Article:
The Japan Debate Association (JDA) was inaugurated in March 1986 with the aim of promoting debate activities and developing debate skills in Japan.
Debate is a competitive form of communication conducted according to specific rules, where two teams–the “Affirmative” and the “Negative”–oppose each other on an issue. The Affirmative team stands in favor of the proposition, called a “resolution”, and the negative team takes a stand against it, in one of several ways. Each side presents its own case based on research and analysis of the resolution, and advocates this stand throughout the debate by responding to and refuting their opponents’ arguments.
The primary purpose of debate is to persuade a third party, that is, the debate judge and/or the audience. Debate is a very effective tool for making decisions in the various situations we face daily in society. It is, therefore, used in education and training programs to develop essential abilities, such as researching and analyzing specific issues, thinking critically and logically, conducting reasoned discourse, and making clear and logical verbal presentations of theresults of these processes.
As Japan works to maintain and increase its role in the international arena, it is called upon to make choices which reflect its own priorities as a nation, and to advocate the validity of these choices in ways clearly understood by its counterparts. Within the Japanese society, too, it will become more and more necessary to identify unequivocally where disagreements lie, and to work out solutions which take a number of different opinions and standpoints respectfully into account.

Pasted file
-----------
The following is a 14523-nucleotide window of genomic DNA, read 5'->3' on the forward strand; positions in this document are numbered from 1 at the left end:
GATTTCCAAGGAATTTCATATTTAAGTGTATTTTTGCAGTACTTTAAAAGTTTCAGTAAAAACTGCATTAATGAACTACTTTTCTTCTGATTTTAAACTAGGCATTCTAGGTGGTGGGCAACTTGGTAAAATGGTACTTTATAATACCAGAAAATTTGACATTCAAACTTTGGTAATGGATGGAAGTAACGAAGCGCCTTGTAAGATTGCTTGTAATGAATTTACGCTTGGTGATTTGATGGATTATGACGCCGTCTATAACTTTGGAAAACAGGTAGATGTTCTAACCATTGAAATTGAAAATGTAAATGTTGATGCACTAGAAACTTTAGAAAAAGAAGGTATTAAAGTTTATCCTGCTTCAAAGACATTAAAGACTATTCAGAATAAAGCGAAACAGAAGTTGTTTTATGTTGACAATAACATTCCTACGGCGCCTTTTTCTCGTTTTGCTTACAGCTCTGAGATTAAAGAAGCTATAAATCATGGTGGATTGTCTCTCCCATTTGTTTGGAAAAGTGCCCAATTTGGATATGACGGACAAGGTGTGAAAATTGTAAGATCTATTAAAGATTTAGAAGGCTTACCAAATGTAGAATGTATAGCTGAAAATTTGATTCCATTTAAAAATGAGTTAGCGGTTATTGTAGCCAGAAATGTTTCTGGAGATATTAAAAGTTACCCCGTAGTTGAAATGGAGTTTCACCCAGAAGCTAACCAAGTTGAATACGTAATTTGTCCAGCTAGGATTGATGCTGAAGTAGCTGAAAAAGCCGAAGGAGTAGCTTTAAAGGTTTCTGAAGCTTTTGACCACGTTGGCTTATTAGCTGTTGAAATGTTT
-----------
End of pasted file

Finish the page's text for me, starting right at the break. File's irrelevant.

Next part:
Japan, coming from a communication tradion of “tacit understanding” should be able to extend the mutual respect inherent in this tradition to the special requirements of today’s multicultural society, where clarity of expression promotes, rather than precludes, harmonious and beneficial results.
The need for debate in Japanese society and education has been advocated more often than not. However, what might be called a debate tradition has not necessarily taken firm root. Therefore, it is the task of those debaters, judges, and aspiring practitioners of debate throughout Japan to join in exchanging ideas and information in order to promote sound debate activities.
(as of June 2006)
|Yoshiro YANO||(Chuo University)|
|Father Scott HOWELL||(Sophia University)|
|Junya MOROOKA||(Rikkyo-St. Paul’s Univeristy)||–resolutions|
|Shigeru MATSUMOTO||(Rikkyo-St. Paul’s University)|
|Atsutoshi ANDO||(Canon Inc.)||–tournaments|
|Isao AYABE||(Tokai University)||–US-Japan exchange|
|Hirotaka IIDA||(Hitachi, Ltd.)||–legal affairs|
|Narahiko INOUE||(Kyushu University)||–Kyushu district|
|Hideki OHNO||(Daito Bunka University)||–seminars|
|Takayuki KATO||(Seiwa University)||–tournaments & commemorable events|
|Kazuhiko KAKEHI||(University of Tokyo)||–seminars & tournaments & IT affairs|
|Kenji KUBO||(Souka University)||–tournaments & resolutions|
|Yusuke KOYAMA||(Sharp Corporation)||–tournaments & IT affairs|
|Takeshi SUZUKI||(Meiji University)||–argumentation conferences|
|Kazuhiko SENO||(Think Hard)||–seminars|
|Noriaki TAJIMA||(Kanda University of International Studies)||–resolutions|
|Deborah FOREMAN-TAKANO||(Doshisha University)||–Kansai district|
|Hirofumi YOSHINO||(Nitta High School)||–Chugoku-Shikoku district|
|Shojiro YASUI||(Ministry of Health, Labour and Welfare)||–tournaments & newsletters & IT affairs|